Up@dawn 2.0

Thursday, March 16, 2017

(10) Boethius and The Problem of the Universals

     Obviously, square things exist. We all know this, but does squareness exist? Does squareness exist only in the mind, or only in language, or does it have some form of external existence? This is idea behind the problem of the universals, what sort of existence such general qualities such as squareness or redness have, which was proposed by Boethius and it pondered thinkers for centuries.
     One such quality which seems to fit into the discussion of the problem of the universals is perfection. Do you think it is possible to conceive perfection? Which is a tricky question to answer. Things or situations or ideas can be perfect to different people based on their perception of whatever it is that they perceive to be perfect. Although one's man's trash is another man's treasure, one person may perceive the entity as perfect, whereas another might throw it in the trash. Nonetheless, there are entities which are perceived as perfect, even if only by one person. But what about the idea of perfection? Is there such a way which we can define perfection such that it applies to all perfect things? I would argue there is no possible or logical way which one can define perfection in such a way that it could separate the perfect from the imperfect. Perfection is only a grand idea leading to hopelessness. Perfection is indescribable in words because one can never truly reach perfection, which begs the question is there such a thing as perfection? We all have our own perception on what seems perfect to us, but all that glitters is not gold.
     Perfection is not something anyone should strive for, it will only tear you down. Strive for greatness or strive for happiness because the longer you chase perfection the higher up you will go and eventually you will be let down, and the higher you chased perfection the farther you will fall when it does let you down. Live to be happy, live to be good, but don't live for perfection in such an imperfect world.


  1. Kane Wolnik(#10)

    St. Augustine and “The One”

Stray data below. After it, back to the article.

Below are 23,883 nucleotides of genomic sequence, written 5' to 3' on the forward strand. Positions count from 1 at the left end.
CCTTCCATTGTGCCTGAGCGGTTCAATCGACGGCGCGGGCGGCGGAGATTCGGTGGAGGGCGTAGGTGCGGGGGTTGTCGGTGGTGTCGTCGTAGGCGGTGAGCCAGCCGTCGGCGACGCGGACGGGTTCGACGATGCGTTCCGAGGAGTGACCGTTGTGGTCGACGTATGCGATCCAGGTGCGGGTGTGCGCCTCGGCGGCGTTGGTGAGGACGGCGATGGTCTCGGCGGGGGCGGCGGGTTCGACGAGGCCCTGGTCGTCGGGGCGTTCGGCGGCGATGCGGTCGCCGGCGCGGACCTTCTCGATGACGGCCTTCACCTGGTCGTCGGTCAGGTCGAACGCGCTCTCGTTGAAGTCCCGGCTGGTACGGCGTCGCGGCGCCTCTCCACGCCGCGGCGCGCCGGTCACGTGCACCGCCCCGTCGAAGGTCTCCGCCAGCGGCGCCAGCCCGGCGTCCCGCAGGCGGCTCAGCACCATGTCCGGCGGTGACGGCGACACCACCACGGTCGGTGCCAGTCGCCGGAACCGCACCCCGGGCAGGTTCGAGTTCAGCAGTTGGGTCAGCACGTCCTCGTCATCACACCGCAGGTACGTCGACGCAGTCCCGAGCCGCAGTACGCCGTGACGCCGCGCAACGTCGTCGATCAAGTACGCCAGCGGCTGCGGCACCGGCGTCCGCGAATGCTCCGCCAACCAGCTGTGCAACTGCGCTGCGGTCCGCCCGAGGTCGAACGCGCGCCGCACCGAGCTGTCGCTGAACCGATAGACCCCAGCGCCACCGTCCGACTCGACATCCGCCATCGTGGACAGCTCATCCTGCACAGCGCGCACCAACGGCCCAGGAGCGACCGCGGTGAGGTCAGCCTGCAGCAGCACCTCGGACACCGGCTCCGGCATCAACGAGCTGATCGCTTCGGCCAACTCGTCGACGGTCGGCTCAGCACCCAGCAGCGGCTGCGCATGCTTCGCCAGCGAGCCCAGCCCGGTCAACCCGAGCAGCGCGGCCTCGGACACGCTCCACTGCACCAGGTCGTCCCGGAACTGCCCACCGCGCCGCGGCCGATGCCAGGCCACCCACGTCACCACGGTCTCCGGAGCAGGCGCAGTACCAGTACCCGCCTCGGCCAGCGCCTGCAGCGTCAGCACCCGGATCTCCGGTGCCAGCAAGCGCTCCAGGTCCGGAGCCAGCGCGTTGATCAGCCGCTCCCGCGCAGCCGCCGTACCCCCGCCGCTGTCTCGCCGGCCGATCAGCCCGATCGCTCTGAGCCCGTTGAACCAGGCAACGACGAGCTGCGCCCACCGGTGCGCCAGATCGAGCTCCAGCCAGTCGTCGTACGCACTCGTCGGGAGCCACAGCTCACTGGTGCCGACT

If an extremely appalling act is about to be carried out by one or more individuals, of which are full believers in the Christian Faith and in God, what action or lack thereof would God take in relation to this? Are there things that God cannot accomplish or fulfill? If God is truly good and could in fact renounce all evil, then why does he not and why would God then permit evil to stay? So, what’s the reasoning behind all the questions on such a matter? The concept of “The One” or God was quite a troubling topic for the philosopher we know today as St. Augustine. Aurelius Augustinus was born in Tagaste of the Roman Empire which is now Algeria in North Africa and growing up, Augustine had a desire for the ‘Truth’. The truth to the big question many of us ask ourselves, “why am I here and what am I supposed to do with this life that I have been given?” Augustine, after converting to Christianity in his thirties sought to make sense of this. Though on a dark and pessimistic side, St. Augustine focused on the perspective of evil morals. He did not agree with this notion that God is a mysterious being who has abilities to distort time, space, and matter. As a Manichaean and that of Isaac Newton’s 3rd law of motion would see it, the perception of Good and Evil was the equal and opposite reactions of each other which constituted the idea of God and Satan. You can’t have one without the other. From this, St. Augustine came up with the idea of free will or the Free Will Defense. Stating that we have the power to decide what we do with our life, given emotions and the ability to reason. St. Augustine concluded that God was not just merely a single powerful entity able to cure the planet of evil but is our inner soul with reason that helps rid moral evil.